Archbishop of Canterbury Justin Welby and other faith leaders are urging the UK Government to use its influence to secure a new legally-binding global deal on climate change.
Representatives from the Muslim, Jewish and Sikh communities have joined with Christian denominations, including the Church of England, the Catholic Church in England and Wales, the Methodist Conference and other churches and faiths to sign a declaration calling for urgent action on climate change.
The move comes in the months before key United Nations talks in Paris in December which aim to secure a new international agreement on tackling rising global temperatures, as the pressure is ramped up on governments to act.
In the new Lambeth Declaration, Archbishop Welby, the Archbishop of York and other faith leaders pledge to fast and pray for success of the negotiations, and urge their communities to recognise the urgent need to make the move to a low carbon economy.
It follows the original declaration hosted by the then Archbishop of Canterbury Rowan Williams and hosted by faith leaders in 2009 ahead of the Copenhagen climate summit, which failed to secure a comprehensive deal on tackling climate change.
The declaration says: "As leaders of the faith communities we recognise the urgent need for action on climate change.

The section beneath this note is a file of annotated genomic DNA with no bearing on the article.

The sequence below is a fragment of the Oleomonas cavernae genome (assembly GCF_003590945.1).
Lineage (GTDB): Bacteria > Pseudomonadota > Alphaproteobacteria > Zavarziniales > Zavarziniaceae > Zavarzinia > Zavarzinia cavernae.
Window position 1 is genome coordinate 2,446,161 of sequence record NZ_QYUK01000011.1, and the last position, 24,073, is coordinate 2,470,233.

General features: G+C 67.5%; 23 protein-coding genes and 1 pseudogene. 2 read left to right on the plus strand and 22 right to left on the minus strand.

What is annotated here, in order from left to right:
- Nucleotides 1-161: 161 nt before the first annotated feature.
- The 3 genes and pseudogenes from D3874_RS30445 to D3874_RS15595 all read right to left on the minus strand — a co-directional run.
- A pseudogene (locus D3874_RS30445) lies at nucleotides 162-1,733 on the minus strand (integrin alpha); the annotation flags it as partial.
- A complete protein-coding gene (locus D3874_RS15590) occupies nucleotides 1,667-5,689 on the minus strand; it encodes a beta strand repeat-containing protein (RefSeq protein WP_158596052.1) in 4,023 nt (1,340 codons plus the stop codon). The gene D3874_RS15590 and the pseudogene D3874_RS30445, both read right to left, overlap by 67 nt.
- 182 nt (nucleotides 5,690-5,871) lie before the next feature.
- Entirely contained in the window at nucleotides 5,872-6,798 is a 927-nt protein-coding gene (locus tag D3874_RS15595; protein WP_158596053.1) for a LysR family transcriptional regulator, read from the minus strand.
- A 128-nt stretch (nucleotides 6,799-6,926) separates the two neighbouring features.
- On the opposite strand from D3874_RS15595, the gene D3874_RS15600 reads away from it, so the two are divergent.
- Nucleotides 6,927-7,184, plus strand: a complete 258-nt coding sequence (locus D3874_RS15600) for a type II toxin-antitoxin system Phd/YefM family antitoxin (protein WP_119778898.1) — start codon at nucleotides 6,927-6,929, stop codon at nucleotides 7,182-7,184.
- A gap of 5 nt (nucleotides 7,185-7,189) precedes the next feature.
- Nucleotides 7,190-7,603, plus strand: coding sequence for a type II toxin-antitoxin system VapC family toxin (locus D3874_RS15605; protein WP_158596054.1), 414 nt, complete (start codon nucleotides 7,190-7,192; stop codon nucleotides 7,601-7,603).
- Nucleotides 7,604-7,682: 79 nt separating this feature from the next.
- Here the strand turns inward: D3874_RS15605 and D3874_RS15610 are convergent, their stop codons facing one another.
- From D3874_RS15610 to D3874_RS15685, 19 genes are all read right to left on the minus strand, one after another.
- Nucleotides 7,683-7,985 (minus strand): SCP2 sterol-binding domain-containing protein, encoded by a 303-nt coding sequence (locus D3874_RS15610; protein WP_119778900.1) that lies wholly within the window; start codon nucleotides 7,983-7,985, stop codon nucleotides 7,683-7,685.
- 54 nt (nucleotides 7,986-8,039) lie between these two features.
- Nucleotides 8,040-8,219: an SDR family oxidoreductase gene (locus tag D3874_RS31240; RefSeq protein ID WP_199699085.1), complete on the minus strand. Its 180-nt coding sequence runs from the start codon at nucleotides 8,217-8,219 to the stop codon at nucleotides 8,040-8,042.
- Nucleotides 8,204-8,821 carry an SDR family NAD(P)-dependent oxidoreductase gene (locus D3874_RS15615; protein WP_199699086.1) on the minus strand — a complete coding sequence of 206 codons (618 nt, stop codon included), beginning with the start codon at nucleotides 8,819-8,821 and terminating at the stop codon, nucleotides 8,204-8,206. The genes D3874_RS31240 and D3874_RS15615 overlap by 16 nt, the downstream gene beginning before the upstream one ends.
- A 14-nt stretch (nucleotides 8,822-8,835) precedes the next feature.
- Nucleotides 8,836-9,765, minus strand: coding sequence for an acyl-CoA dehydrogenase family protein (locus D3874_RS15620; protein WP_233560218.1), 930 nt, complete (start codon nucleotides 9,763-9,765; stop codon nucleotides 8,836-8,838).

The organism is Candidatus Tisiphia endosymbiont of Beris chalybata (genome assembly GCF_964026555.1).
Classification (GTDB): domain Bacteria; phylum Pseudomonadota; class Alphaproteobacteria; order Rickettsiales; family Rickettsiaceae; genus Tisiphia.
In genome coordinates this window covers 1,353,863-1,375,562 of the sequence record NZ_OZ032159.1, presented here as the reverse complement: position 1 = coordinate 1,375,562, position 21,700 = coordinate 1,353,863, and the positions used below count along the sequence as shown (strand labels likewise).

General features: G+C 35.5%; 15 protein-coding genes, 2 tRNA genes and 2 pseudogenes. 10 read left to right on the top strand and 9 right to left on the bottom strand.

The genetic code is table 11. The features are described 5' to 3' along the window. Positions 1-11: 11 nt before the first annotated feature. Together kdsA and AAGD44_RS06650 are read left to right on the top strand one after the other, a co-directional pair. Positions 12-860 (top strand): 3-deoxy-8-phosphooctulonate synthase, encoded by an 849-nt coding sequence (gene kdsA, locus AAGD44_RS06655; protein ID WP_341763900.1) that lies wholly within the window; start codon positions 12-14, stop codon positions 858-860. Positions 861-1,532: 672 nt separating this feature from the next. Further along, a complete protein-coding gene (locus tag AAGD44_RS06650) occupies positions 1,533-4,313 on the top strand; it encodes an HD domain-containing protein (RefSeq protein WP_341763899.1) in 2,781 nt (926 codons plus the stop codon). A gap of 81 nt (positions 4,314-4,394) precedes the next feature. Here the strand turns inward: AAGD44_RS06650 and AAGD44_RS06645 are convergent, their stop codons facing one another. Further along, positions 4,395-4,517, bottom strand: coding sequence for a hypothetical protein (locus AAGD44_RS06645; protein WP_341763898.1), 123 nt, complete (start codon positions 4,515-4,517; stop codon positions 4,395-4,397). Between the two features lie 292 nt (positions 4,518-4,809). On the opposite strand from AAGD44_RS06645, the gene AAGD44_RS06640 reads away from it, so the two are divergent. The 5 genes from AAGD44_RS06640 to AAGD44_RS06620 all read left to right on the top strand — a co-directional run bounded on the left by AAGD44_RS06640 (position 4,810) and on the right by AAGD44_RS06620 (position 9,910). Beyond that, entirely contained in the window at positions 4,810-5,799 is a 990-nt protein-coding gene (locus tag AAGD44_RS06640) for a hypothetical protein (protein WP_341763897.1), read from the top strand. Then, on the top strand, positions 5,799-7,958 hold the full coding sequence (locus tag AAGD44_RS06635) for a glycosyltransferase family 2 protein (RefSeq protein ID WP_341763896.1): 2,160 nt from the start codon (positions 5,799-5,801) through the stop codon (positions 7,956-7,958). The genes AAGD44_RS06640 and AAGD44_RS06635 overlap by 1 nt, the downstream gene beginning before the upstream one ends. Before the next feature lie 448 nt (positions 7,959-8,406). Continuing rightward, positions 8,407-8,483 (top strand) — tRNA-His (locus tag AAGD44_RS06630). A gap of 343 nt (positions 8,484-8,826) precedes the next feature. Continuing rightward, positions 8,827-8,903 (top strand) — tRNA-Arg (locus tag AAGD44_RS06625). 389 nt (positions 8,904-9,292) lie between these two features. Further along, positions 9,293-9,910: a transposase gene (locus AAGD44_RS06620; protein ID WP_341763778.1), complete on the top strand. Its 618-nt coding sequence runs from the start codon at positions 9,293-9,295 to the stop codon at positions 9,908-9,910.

"From the perspective of our different faiths we see the Earth as a beautiful gift. We are all called to care for the Earth and have a responsibility to live creatively and sustainably in a world of finite resources."
It goes on to warn that climate change is already disproportionately affecting the world's poorest people.
And it says that the "demands of justice as well as creation" urgently requires countries to take action to prevent temperature rises of more than 2C - seen as the threshold beyond which dangerous climate change is expected.
The declaration calls on faith communities to recognise the urgency of switching to a clean economy, to encourage and pray for those working to address the crisis, and to work to reduce the impacts of a warming world on its poorest communities.
It also urges faith communities to live and work together sustainably and to redouble efforts to reduce emissions that result from institutional and individual activities.
The declaration also says: "As representatives of the vast numbers of people of faith across the globe, we urge our Government to use their influence to achieve a legally-binding commitment at the international Climate Change talks in Paris, and with the continuing programme beyond.
"Through our various traditions we bring our prayers for the success of the negotiations."
The declaration is being launched by the Bishop of Salisbury, the Rt Revd Nicholas Holtam, the Church of England's lead bishop on the environment, to mark a day of lobbying of Parliament on climate change.
Bishop Holtam said: "The impact of climate change is something about which all people of faith are concerned. We need to work together in order to find our responses to some of the most significant moral issues facing the world.
"Along with many Christians, I am glad to be part of Wednesday's climate change lobby at Westminster. We want to encourage our politicians to keep Britain committed to taking a global lead on climate change."
The lobby is taking place before the pope publishes his widely anticipated encyclical on the environment on Thursday, a draft version of which has been leaked to an Italian news magazine.